Standardized test prep and fun are not terms that ordinarily mix. Students don’t typically associate studying vocab, taking practice tests, and getting ready for the high stakes exams with a party. Well guess what? Prepping for standardized test CAN BE FUN! Here are five ways:
1) Change your attitude. Like most activities in life, it all starts with your attitude. If you think studying for SATs/ACTs and taking practice tests will be dull, tedious, and otherwise painful, they will. On the other hand, if you look at these activities as opportunities to become a better all-around student, to raise your scores on tests that really count in the admissions game (even though they don’t really measure anything worth measuring), and to master a body of material that, in the end, is good for any college-bound student to master, then suddenly your work has deeper purpose. With the right attitude, you’ll discover a sense of true meaning and begin to invest more energy and much more productive time in the whole enterprise. How you think about test prep is vitally important. Remember what Henry Ford famously said, “If you think you can or you think you can’t, you’re right”!
2) Have a Routine and Chart Your Progress. It’s no fun to lose. Everyone prefers to win. Duh. This simple truth explain one of the primary reasons why many students refuse to study and practice for standardized tests—the fear of failure, the dread of losing. The good news is that with proper preparation, everyone can win at the game of standardized tests, and equally good news is that you can see your progress as the process unfolds. The keys are to have a regular practice routine (see the links below for “The Secret Magical Formula to Cramming for SATs and ACTs” and “The Secret to High Scores on the SAT & ACT Revisited”) and to chart your results after each practice test. CPE students, for example, use Bi-Weekly Daily To-Do Checklists, which affords them both a regimen of studying specific material and taking practice tests and a little endorphin rush every time they put a check in a box, and then enter the results of each practice section in a simple “Student Progress Chart.” Knowing that your knowledge base is incrementally deepening and seeing your score inch toward your goals are great ways to make the whole process a lot more rewarding and enjoyable!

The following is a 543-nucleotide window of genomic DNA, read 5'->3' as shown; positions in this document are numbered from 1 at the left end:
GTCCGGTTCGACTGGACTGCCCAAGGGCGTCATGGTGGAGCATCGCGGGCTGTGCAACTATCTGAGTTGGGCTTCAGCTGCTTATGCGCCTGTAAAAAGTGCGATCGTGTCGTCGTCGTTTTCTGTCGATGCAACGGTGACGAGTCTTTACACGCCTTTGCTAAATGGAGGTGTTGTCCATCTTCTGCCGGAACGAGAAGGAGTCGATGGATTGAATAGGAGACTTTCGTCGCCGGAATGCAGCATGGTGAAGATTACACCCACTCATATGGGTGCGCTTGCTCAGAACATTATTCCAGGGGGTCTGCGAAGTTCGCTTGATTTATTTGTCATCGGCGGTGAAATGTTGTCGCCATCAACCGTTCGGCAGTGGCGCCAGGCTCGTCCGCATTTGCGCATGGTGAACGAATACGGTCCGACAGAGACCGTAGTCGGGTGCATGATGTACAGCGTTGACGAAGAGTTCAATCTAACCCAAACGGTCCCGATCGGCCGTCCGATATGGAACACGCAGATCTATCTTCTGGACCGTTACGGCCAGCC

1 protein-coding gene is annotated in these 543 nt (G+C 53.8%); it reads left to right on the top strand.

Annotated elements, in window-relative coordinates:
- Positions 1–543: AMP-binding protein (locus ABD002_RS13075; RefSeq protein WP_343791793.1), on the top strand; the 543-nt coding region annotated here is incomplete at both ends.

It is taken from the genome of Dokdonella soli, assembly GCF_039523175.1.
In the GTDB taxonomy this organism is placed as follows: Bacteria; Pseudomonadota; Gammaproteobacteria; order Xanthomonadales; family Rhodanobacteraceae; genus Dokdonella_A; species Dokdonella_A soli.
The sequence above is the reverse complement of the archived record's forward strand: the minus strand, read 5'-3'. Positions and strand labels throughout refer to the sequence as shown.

3) Use Online Resources. See blog, “Quizlet.com: Fun, Free, and Effective.” Playing games and quizzing yourself online to learn vocab and math facts and skills are obviously a lot more fun than poring over books and other printed material. Moreover, students report spending more time on task when they’re playing games and using quiz sites, and more time on task always translates to higher scores in the standardized testing world.
4) Make It Social. Find a “study buddy,” or several study buddies. Sign up for a class together or make your own small study group. Knowing that a few close peers are in the same boat and rowing in the same direction not only bestows a modicum of useful friendly competition, it also makes the journey more enjoyable for everyone involved.
5) Give Yourself Plenty of Chances and Relax! Since you only have to send the test results you choose to colleges (see blog, “Standardized Test Reporting”), make sure you don’t stress yourself out by taking only one SAT or one ACT, knowing it will have to “count.” Every student is more relaxed and has more fun on a test that only counts if it helps his or her overall average—I KNOW this as a classroom teacher for more than two decades—and standardized test takers are no different: start early and take the exams often, stopping when you get the score you’re looking for. In the case of college-bound test-takers, start in January of your junior year and plan to take one college entrance exam (SAT or ACT) every month until you reach your goal. Knowing you have several chances to do well will help you feel relaxed and make the 3.5-hr test-taking marathon a lot less torturous. (For more on staying calm and reducing general test-anxiety, listen to CPE’s last “Prep Talk,” “Managing Stress in the College Admissions Game”) see CPE’s Mindfulness-Based Test-Anxiety Reduction Workshops).
For more on the topic of enjoying your standardized test prep, listen to “Prep Talk” with CollegePrepExpress with test prep expert, K. Tichenell, author of the recently published book, SAT, ACT, TOEFL, College Prep English Practice, as we discuss ways to make your test preparation more meaningful, enjoyable, and—yes—FUN!